BIM for Manufacturers: Frequently Asked Questions (FAQ)

BIM for Manufacturers: Frequently Asked Questions (FAQ)

Over the past 5 months, Barbour Product Search and have been hosting their BIM Roadshow at various locations around the country. The sessions were focused on BIM for building product manufacturers, from the marketers’ perspective.

We’ve collated some of the main questions asked by the manufacturers who attended, along with some explanations, which we hope you find useful.

1. What is BIM?
BIM stands for Building Information Modelling and is a design process that generates a digital model to represent an entire construction project, driving significant efficiencies for all involved parties, from design through construction, occupation and eventual demolition. More than just a 3D version of CAD, BIM contains rich parametric data including not only geometry, but the properties of building components.

2. What is a BIM object?
A BIM object is a digital representation of a building product that contains all the required information such as dimensions, performance data, specification properties and cost data.

3. Why do I need to have BIM objects?
Having BIM objects will increase your chance of being specified as well as reducing the risk of mis-specification and re-specification.

If you don’t provide BIM objects, you are potentially limiting the projects you can work on. Paul Morrell, the government’s chief construction adviser, has stated that BIM will be mandatory on public projects by 2016. Some large contractors are also requesting their suppliers work in BIM.

4. How will having BIM objects increase specification of my products?
As BIM is still fairly new to the construction industry and to manufacturers, if you create BIM objects sooner rather than later you will have an advantage over your competitors who don’t yet have them - gaining brand value through convenience.

BIM objects also benefit from a viral spread; specifiers will save and share quality objects as they are so valuable to them, and because the objects are loaded with your data, increase your chance of specification.

5. What are the benefits of having BIM objects?
The adoption of BIM is enabling specification to occur earlier in the design process – so if you don’t have BIM objects, it will become increasingly difficult to participate in the early specification process.

With BIM objects, specifiers can easily embed a product into their plans, elevations, sections and data-sheets. The product then becomes an integral part of the proposal, which has been proven within the model to perform to the brief’s requirements. This makes it much less likely to be re-specified further down the build process.

Using BIM also makes any repairs or replacements of products simpler. The occupier or facilities manager can access the necessary data within the model; they know who manufactured the product and are more likely to contact that company directly for repairs/replacements.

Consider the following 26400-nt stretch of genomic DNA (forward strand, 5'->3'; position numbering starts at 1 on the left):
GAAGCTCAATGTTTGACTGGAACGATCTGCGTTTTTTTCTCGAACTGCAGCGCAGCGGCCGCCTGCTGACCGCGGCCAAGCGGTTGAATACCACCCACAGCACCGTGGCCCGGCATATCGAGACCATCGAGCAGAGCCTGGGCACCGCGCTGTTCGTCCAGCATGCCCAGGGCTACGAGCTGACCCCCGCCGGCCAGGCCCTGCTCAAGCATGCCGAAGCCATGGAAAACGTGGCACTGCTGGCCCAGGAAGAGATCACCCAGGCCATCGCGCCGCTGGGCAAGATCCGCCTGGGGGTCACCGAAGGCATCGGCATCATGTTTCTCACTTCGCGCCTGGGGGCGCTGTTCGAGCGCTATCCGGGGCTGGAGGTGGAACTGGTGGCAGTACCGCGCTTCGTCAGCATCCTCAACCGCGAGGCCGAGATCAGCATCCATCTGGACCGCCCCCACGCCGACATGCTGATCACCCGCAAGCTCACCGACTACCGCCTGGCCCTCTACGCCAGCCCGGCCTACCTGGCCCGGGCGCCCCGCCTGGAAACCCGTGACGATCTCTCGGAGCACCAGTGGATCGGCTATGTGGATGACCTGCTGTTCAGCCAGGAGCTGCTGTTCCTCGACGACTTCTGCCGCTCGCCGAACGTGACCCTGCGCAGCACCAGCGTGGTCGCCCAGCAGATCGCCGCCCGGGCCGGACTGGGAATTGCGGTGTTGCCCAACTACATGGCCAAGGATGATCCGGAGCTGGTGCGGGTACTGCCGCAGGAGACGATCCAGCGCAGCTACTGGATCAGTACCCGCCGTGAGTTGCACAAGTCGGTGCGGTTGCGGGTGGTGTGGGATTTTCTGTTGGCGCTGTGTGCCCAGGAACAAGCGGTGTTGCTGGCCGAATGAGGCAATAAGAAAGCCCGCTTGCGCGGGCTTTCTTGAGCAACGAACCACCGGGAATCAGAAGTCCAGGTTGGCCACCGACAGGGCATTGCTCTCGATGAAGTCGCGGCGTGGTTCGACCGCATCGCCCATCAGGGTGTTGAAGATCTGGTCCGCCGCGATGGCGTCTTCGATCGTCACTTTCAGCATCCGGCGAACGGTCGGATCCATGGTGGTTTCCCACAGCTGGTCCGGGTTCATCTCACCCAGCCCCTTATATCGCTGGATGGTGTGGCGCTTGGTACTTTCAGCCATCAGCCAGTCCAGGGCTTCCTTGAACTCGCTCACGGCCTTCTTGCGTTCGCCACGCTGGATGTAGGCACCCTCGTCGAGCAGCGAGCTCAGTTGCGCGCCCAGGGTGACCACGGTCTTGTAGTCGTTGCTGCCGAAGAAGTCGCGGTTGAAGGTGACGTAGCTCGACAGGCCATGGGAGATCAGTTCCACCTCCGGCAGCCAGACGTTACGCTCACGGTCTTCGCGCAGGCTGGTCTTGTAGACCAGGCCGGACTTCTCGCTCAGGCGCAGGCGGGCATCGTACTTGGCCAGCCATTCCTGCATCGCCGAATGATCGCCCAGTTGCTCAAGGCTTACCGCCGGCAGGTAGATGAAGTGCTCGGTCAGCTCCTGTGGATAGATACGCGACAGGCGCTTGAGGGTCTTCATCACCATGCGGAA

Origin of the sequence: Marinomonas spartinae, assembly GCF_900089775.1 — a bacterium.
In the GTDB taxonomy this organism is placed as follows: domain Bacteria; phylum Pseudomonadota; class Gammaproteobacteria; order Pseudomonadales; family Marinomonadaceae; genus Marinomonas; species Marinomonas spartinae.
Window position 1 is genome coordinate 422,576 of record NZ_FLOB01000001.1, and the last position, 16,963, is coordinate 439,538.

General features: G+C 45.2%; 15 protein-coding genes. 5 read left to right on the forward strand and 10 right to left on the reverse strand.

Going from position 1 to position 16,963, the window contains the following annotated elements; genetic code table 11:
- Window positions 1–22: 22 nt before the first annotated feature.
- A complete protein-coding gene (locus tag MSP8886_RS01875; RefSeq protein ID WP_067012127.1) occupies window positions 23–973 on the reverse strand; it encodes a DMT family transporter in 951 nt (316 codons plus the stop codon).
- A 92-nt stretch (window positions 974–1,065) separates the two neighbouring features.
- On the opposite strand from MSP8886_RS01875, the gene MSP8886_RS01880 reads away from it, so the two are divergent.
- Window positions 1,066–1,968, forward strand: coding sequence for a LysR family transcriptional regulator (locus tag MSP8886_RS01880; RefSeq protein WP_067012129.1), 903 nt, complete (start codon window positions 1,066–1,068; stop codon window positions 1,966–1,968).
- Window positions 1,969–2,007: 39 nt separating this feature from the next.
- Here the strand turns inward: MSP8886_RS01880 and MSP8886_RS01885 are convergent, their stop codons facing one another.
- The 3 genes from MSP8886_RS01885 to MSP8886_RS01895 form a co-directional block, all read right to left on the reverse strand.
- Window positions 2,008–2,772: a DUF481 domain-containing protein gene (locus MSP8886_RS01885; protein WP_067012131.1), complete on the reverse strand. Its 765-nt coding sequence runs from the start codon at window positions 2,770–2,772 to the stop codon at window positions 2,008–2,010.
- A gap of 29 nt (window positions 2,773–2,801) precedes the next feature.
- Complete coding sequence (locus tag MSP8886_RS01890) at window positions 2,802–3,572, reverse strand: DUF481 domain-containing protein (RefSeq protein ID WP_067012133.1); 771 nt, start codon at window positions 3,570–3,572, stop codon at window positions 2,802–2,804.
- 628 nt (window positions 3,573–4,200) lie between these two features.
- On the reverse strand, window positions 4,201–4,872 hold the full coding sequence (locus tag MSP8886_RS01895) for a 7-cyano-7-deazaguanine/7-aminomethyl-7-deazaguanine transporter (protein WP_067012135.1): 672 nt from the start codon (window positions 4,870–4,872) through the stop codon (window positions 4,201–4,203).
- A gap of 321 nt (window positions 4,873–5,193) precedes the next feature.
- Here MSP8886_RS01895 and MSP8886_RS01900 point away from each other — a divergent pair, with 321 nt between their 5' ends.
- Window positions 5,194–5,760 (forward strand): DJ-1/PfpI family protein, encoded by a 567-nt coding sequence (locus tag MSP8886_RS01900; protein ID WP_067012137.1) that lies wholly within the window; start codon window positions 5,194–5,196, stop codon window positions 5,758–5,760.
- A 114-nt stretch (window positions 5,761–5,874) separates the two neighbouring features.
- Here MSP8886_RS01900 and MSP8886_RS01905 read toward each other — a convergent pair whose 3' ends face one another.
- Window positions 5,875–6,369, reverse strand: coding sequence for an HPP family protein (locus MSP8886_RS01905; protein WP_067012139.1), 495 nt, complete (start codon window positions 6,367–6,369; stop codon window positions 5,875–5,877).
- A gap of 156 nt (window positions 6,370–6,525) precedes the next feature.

6. How can specifiers find my BIM objects?
As well as hosting the BIM objects on your own website, online BIM libraries offer architects and designers a portal to search and download the components they require, an example of this is Some product search sites can now also host BIM objects, including Barbour Product Search, offering even more ways for specifiers to find BIM components.

7. What formats can BIM objects be created in?
A variety of formats can be used to create BIM objects, including Revit, IFC, Bentley and Archicad. As Revit has a large majority of the specification market, it makes sense to create objects in Revit initially, and you can extend your range to include the other platforms at a later date.

8. Do I need to have CAD drawings or NBS specification first?
No – all you need to get started with BIM, and to create BIM objects for your products, is your product range to model and the ability to provide the necessary information such as dimensions, specification properties and performance data.

9. What are Open BIM and IFC?
Open BIM is an initiative of buildingSMART, who states "Open BIM is a universal approach to the collaborative design, realization, and operation of buildings based on open standards and workflows."

IFC (Industry Foundation Classes) data model is the main standard from buildingSMART who states:

"IFC can be used to exchange and share BIM data between applications developed by different software vendors without the software having to support numerous native formats."

However, the IFC format takes a lowest common dominator approach, and any exchange between software will result in a loss of data, so, for example, although Revit has IFC certified importers and exporters there is an invariable loss of data fidelity.

10. Are there any products that aren’t suitable for BIM?
No, although some are more beneficaial to have than others.

If you are a building product manufacturer, and are considering adopting BIM, please do get in touch. We'll be very happy to go through the technology, and we can put you in touch with the right people to build your BIM objects for you.

Barbour Product Search | | 0151 353 3531

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